Sunday, May 3, 2009

II. Possible Lessons from the Japanease (slump) bear market

(It has been roughly four months that i promised to write on Japanese prolonged bear market).

Boom and depression are the two extremes of business cycle which are generally pursued to be caused by an array of economic factors such as over production, under consumption, over capacity, price dislocation, over confidence, overinvestment, over saving, over spending and discrepancy between savings and investments. The foremost celebrity monetary economist Irwing Fisher attributed the business cycles to the over indebtedness and thereby deflation.  In his own words, depression in the economy is result of over indebtedness which leads to distressed selling of assets. He articulated (in 1930s) the chain of factors that lead to depression in the following way….

Over indebtedness leads to a) distressed selling and b) contraction of deposit currency as bank loans are paid off and to a slowing down of velocity of circulation. The contraction of deposits and of their velocity precipitated by the distress selling causes c) a fall in the level of prices and d) a still fall in the level of corporate net worth, precipitating bankruptcies and e) a like fall in profits leads to concerns to the private – profit society to make f) a reduction in output, trade and employment. These losses, bankruptcies and unemployment leads to g) pessimism and loss of confidence which in turn lead to h) increased hoardings and still more contraction in velocity of circulation. All these factors cause i) complicated disturbances in interest rates.  Here the complicated disturbances in interest rates are vowed to my previous post on counter cyclical regulation.

The above lengthy introduction serves as the basis for my arguments on the possible lessons from the Japan’s prolonged bear market.

 From the humiliating defeat of 1945 war, Japan has raised to the second largest economy by 1989. The tremendous growth has been attributed to the hard work (Popularly known as Japan kind of doing) rendered by its citizens and supply led and export oriented policies adapted by the then governments. During the second half of the 1980s, Japan experienced a sea change, there was a sudden spurt in the asset prices, real estate prices reached unimaginable hights, stock markets were experiencing thumping Bull Run. High asset prices coupled with low/negligible unemployment rates, increased productivity and positive trade deficit prompted the irrational speculating activates. Though inflationary situation forced the Bank of Japan to keep the interest rates high, the capital gains from the asset markets (stocks/real estates) encouraged the investors to go for investing with borrowed money. Banks also added to this malady by promptly sanctioning the loans to the investing activities. There is hardly anyone who has not stepped into the band wagon of making quick buck. By the end of 1989 Nikkie index touched 39,000 mark which raised three times more than the economy’s growth.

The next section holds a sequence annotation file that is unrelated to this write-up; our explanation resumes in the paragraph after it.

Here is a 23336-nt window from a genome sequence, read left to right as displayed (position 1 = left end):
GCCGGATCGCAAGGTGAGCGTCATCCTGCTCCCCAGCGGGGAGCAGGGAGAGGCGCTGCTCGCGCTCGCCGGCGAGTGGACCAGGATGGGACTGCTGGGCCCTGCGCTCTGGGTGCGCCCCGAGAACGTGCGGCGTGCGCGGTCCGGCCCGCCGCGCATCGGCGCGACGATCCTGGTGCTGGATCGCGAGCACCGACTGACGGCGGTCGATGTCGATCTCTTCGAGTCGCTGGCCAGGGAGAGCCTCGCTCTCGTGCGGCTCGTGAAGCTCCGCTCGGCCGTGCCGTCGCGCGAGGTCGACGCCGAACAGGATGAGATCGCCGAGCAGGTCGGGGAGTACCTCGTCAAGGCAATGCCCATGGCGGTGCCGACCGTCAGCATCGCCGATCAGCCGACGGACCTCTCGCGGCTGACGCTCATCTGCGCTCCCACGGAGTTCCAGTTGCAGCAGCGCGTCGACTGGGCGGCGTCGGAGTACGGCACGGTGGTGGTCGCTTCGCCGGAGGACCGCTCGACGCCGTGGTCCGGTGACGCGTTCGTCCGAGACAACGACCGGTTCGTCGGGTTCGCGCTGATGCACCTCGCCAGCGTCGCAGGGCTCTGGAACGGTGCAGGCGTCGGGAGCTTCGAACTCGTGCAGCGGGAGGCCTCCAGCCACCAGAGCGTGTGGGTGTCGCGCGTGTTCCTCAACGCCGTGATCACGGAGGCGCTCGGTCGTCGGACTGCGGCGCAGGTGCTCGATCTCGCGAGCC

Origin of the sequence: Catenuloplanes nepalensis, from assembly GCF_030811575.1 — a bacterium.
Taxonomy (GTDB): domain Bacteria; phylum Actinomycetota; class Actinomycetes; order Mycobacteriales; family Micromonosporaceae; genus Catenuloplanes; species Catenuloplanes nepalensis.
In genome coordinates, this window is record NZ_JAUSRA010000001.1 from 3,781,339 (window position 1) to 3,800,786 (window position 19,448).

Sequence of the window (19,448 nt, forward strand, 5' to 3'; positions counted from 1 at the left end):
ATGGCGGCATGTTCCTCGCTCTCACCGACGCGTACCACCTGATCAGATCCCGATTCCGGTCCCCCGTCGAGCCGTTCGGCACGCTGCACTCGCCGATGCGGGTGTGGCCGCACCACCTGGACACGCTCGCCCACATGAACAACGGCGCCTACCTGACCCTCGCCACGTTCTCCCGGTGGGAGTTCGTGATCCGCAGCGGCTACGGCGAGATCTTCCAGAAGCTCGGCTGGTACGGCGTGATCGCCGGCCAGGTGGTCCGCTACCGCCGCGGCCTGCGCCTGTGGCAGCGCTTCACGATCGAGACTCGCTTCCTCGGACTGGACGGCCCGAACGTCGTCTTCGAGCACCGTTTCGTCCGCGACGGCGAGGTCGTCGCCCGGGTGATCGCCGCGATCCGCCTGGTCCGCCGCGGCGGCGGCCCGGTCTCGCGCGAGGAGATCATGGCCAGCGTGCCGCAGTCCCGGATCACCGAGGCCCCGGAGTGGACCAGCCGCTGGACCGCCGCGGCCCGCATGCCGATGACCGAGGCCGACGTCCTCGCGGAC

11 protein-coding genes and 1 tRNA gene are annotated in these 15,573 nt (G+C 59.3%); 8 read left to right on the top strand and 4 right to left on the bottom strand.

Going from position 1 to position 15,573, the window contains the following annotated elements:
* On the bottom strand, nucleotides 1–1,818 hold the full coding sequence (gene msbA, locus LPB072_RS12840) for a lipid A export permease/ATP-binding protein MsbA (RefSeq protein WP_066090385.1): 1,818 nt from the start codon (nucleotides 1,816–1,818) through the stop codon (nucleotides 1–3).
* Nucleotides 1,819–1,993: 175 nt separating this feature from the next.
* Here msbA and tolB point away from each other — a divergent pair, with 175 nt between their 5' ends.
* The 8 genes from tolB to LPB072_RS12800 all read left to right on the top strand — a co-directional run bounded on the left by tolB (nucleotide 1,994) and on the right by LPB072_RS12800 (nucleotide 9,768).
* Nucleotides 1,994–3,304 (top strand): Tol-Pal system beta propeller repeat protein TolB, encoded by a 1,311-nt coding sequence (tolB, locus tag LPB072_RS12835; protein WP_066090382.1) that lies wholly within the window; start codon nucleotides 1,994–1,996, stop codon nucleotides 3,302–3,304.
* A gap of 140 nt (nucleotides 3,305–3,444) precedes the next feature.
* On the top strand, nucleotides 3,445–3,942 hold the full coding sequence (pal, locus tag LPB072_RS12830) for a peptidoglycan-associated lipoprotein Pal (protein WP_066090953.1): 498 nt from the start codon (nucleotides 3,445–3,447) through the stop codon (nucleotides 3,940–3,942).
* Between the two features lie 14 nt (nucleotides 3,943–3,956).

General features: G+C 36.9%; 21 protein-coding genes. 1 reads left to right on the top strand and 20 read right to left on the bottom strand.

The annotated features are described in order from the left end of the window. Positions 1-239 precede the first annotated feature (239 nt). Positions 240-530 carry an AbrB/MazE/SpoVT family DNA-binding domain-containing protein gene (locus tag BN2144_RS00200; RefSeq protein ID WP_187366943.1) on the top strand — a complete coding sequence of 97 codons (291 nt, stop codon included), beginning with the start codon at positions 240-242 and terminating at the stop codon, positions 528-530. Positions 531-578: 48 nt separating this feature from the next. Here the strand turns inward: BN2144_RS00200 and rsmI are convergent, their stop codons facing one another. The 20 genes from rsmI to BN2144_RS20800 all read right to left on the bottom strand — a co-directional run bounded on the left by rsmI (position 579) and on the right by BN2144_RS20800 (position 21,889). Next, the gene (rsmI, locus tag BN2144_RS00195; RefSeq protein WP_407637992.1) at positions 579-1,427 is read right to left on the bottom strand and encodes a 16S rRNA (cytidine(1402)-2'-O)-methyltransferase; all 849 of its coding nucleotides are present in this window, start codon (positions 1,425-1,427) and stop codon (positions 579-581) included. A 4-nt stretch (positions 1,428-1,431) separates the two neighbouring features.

Such a growth led by the speculation coupled with over indebtedness became unsustainable and rate of growth of the asset prices slowed down, interest rates over took the capital gains. Thus as Fisher rightly mentioned way back in 1930s, the over indebtedness and higher interest rates forced the distressed selling resulting in steep fall in asset prices. The crash in asset market and resulted mass corporate defaults increased the proportion of distressed assets in banks’ books. Non repayments, delayed repayments and deposit withdrawals caused the banks to adapt conservative measures. Steep rate cuts by the Bank of Japan could not yield the desired fruits, moreover resulted in debt trap. Hesitant banks keep carrying the distressed assets on their books, resulting many defunct businesses were continued to float. Such an uncertain environment counter acted against all the monetary measures taken by the Bank of Japan, further steep cuts of interest rates forced the economy into deep debt trap. Hence, the failure of the transmission of monetary policies, continued business uncertainty forced the prolonged disarray in the Japanese economic system….(to be continued)

 (Comments and suggestions are welcome)

The author is highly benefitted from the writings of Irwing Fisher and Graham Turner.

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